Business and Labor

The Colt Revolver Misfired Before it Became Legend

Samuel Colt applied for his first patent for the Colt revolver on this day in 1836, and by the end of 1837 he had produced more than 1,000  of his revolver that would grow up to become an icon. His only problem: no one was buying them.

Teddy Roosevelt with his Rough Riders. Roosevelt carried a Colt revolver.

Teddy Roosevelt with his Rough Riders. Roosevelt carried a Colt revolver.

The gun that would become a legend in the American West couldn’t get off the ground. Though it eventually would become famously embraced by Teddy Roosevelt, Buffalo Bill Cody, Wyatt Earp, Pat Garrett, Billy the Kid and many more, it first needed a single customer.

Colt, born in Hartford, Connecticut, faced the immediate problem that no one would buy a gun that was not in use by the military.  But Colt was nothing if not perseverant. His first gun had exploded, after all, and that had not deterred him.

The financial panic of 1838 caused even greater headaches for Colt, when his backers began to tighten the purse strings on his budding new venture of making guns. Colt lobbied in Washington, struggled to fill what few orders he could find and was chastised by his backers for spending too lavishly on entertainment for potential customers.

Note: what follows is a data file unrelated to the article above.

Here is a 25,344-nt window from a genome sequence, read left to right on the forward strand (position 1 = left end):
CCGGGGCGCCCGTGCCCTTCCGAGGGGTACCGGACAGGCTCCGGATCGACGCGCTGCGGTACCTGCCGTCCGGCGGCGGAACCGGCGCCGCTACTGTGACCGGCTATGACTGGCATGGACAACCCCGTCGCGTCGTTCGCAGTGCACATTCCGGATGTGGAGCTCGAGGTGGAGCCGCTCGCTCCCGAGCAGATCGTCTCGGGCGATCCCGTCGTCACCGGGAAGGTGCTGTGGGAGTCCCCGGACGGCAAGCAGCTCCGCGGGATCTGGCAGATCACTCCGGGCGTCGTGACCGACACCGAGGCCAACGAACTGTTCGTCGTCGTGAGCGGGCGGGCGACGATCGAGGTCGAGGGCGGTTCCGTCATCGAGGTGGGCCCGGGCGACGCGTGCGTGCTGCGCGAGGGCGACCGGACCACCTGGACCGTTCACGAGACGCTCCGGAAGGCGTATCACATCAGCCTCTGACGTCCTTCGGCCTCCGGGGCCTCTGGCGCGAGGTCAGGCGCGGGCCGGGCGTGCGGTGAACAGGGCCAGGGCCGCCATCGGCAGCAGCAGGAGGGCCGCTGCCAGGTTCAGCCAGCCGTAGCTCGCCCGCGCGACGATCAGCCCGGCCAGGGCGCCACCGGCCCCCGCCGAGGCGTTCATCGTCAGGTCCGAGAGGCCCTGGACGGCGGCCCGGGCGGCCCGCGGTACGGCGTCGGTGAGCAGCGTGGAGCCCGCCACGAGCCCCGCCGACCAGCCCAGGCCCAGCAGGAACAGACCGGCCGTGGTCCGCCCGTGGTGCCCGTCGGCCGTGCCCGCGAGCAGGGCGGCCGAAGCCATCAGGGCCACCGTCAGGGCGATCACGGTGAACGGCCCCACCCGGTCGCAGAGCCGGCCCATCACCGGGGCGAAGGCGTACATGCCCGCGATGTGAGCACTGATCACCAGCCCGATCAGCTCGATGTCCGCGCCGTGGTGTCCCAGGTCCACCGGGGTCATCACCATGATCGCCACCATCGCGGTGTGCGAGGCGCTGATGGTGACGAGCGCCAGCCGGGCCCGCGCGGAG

Colt had a small success when he sold some of his pistols to the state of Florida, which armed its soldiers with them for use in the ongoing war with the Seminole tribe.

Samuel Colt

Samuel Colt

But the guns soon were no longer needed, and Colt had to turn his attention to other products and ideas. It was Captain Samuel Walker of the Texas Rangers who finally saved Colt’s dream. Walker had run across the revolvers in Florida and he had seen how their repeating firing mechanism could overpower older, slower technologies. On the brink of the Mexican-American War of 1846, Walker travelled to New York to hunt down Colt and get him to build some more guns.

Walker wanted some revisions: the new gun should hold six shots and not five, and he also wanted some improvements so it would be faster to load. Colt gladly complied, and immediately set about filling the first order for 1,000 pistols, with a second coming soon after.

In 1848 Colt established his factory in Hartford, Connecticut, and the legend grew from there.



  1. Bill Carlson

    February 25, 2014 at 7:41 pm

    Nothing to be really proud of. Remember Newtown.

  2. Pingback: The Brady Gang in Bangor – The End of the Road for America’s Most Wanted - New England Historical Society

  3. Pingback: Col. Ethan Allen Hitchcock, Not a Fan of the Mexican War - New England Historical Society

  4. Pingback: When Pratt Met Whitney the Sparks Flew – Literally - New England Historical Society

  5. Pingback: In 1863, Capt. Charles Russell Lowell Shot His Own Soldier. Murder or Duty? - New England Historical Society

Leave a Reply

Your email address will not be published. Required fields are marked *

To Top